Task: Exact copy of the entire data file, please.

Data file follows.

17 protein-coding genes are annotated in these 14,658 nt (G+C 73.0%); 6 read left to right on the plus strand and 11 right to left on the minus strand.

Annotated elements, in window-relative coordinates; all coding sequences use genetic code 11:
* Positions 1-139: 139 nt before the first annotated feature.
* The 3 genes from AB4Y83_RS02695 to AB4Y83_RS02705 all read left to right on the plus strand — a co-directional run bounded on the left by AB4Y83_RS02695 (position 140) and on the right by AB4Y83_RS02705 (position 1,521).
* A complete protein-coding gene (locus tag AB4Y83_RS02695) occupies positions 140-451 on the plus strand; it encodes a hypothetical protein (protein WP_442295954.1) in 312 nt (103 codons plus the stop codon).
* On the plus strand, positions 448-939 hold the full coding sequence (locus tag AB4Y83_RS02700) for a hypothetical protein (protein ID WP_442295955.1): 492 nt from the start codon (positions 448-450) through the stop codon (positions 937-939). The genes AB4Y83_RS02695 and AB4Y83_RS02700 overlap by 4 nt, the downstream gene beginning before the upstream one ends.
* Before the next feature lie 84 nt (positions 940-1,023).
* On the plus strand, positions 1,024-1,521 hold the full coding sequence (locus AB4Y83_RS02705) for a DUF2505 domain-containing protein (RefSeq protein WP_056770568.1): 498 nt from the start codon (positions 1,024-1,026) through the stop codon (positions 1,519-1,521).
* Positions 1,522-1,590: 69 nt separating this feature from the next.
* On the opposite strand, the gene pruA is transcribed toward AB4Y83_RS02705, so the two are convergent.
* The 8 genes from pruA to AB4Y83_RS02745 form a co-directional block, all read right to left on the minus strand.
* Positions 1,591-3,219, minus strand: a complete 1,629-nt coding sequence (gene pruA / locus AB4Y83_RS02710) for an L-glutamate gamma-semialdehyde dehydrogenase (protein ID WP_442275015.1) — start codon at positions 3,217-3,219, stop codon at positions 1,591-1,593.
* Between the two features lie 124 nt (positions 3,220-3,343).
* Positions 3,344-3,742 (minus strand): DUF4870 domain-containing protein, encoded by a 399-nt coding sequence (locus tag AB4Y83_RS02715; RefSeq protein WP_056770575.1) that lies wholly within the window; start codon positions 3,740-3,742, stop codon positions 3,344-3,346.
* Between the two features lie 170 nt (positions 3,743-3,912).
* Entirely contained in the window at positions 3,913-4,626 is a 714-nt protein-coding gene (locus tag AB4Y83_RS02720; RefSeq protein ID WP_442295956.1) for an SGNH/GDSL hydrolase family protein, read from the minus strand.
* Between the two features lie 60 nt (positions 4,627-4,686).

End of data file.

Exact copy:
17 protein-coding genes are annotated in these 14,658 nt (G+C 73.0%); 6 read left to right on the plus strand and 11 right to left on the minus strand.

Annotated elements, in window-relative coordinates; all coding sequences use genetic code 11:
* Positions 1-139: 139 nt before the first annotated feature.
* The 3 genes from AB4Y83_RS02695 to AB4Y83_RS02705 all read left to right on the plus strand — a co-directional run bounded on the left by AB4Y83_RS02695 (position 140) and on the right by AB4Y83_RS02705 (position 1,521).
* A complete protein-coding gene (locus tag AB4Y83_RS02695) occupies positions 140-451 on the plus strand; it encodes a hypothetical protein (protein WP_442295954.1) in 312 nt (103 codons plus the stop codon).
* On the plus strand, positions 448-939 hold the full coding sequence (locus tag AB4Y83_RS02700) for a hypothetical protein (protein ID WP_442295955.1): 492 nt from the start codon (positions 448-450) through the stop codon (positions 937-939). The genes AB4Y83_RS02695 and AB4Y83_RS02700 overlap by 4 nt, the downstream gene beginning before the upstream one ends.
* Before the next feature lie 84 nt (positions 940-1,023).
* On the plus strand, positions 1,024-1,521 hold the full coding sequence (locus AB4Y83_RS02705) for a DUF2505 domain-containing protein (RefSeq protein WP_056770568.1): 498 nt from the start codon (positions 1,024-1,026) through the stop codon (positions 1,519-1,521).
* Positions 1,522-1,590: 69 nt separating this feature from the next.
* On the opposite strand, the gene pruA is transcribed toward AB4Y83_RS02705, so the two are convergent.
* The 8 genes from pruA to AB4Y83_RS02745 form a co-directional block, all read right to left on the minus strand.
* Positions 1,591-3,219, minus strand: a complete 1,629-nt coding sequence (gene pruA / locus AB4Y83_RS02710) for an L-glutamate gamma-semialdehyde dehydrogenase (protein ID WP_442275015.1) — start codon at positions 3,217-3,219, stop codon at positions 1,591-1,593.
* Between the two features lie 124 nt (positions 3,220-3,343).
* Positions 3,344-3,742 (minus strand): DUF4870 domain-containing protein, encoded by a 399-nt coding sequence (locus tag AB4Y83_RS02715; RefSeq protein WP_056770575.1) that lies wholly within the window; start codon positions 3,740-3,742, stop codon positions 3,344-3,346.
* Between the two features lie 170 nt (positions 3,743-3,912).
* Entirely contained in the window at positions 3,913-4,626 is a 714-nt protein-coding gene (locus tag AB4Y83_RS02720; RefSeq protein ID WP_442295956.1) for an SGNH/GDSL hydrolase family protein, read from the minus strand.
* Between the two features lie 60 nt (positions 4,627-4,686).